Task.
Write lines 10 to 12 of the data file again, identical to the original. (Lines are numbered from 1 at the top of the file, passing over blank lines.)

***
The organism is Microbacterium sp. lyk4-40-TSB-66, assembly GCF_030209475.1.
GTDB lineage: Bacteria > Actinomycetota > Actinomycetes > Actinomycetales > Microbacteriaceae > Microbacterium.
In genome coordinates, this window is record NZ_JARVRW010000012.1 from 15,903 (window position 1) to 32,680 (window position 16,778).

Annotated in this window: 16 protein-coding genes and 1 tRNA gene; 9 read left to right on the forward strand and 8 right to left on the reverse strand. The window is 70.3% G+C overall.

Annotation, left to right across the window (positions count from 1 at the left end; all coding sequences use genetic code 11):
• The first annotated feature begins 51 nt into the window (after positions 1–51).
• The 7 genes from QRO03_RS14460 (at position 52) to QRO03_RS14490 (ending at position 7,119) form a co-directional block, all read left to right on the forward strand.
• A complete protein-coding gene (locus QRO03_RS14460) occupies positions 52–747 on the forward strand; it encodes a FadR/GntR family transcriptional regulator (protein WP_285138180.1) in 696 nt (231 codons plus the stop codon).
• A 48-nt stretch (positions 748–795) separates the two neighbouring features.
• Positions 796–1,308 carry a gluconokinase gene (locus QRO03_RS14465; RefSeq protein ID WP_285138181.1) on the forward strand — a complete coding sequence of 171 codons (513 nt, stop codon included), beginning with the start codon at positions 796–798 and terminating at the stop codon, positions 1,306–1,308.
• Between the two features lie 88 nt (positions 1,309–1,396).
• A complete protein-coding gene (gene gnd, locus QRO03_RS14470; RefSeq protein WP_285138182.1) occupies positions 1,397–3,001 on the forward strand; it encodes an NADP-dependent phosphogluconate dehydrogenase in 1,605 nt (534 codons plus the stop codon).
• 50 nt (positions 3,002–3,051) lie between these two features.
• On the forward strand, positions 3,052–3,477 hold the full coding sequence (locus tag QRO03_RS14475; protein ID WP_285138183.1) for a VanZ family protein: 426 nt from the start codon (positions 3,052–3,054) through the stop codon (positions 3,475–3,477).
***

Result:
• Positions 796–1,308 carry a gluconokinase gene (locus QRO03_RS14465; RefSeq protein ID WP_285138181.1) on the forward strand — a complete coding sequence of 171 codons (513 nt, stop codon included), beginning with the start codon at positions 796–798 and terminating at the stop codon, positions 1,306–1,308.
• Between the two features lie 88 nt (positions 1,309–1,396).
• A complete protein-coding gene (gene gnd, locus QRO03_RS14470; RefSeq protein WP_285138182.1) occupies positions 1,397–3,001 on the forward strand; it encodes an NADP-dependent phosphogluconate dehydrogenase in 1,605 nt (534 codons plus the stop codon).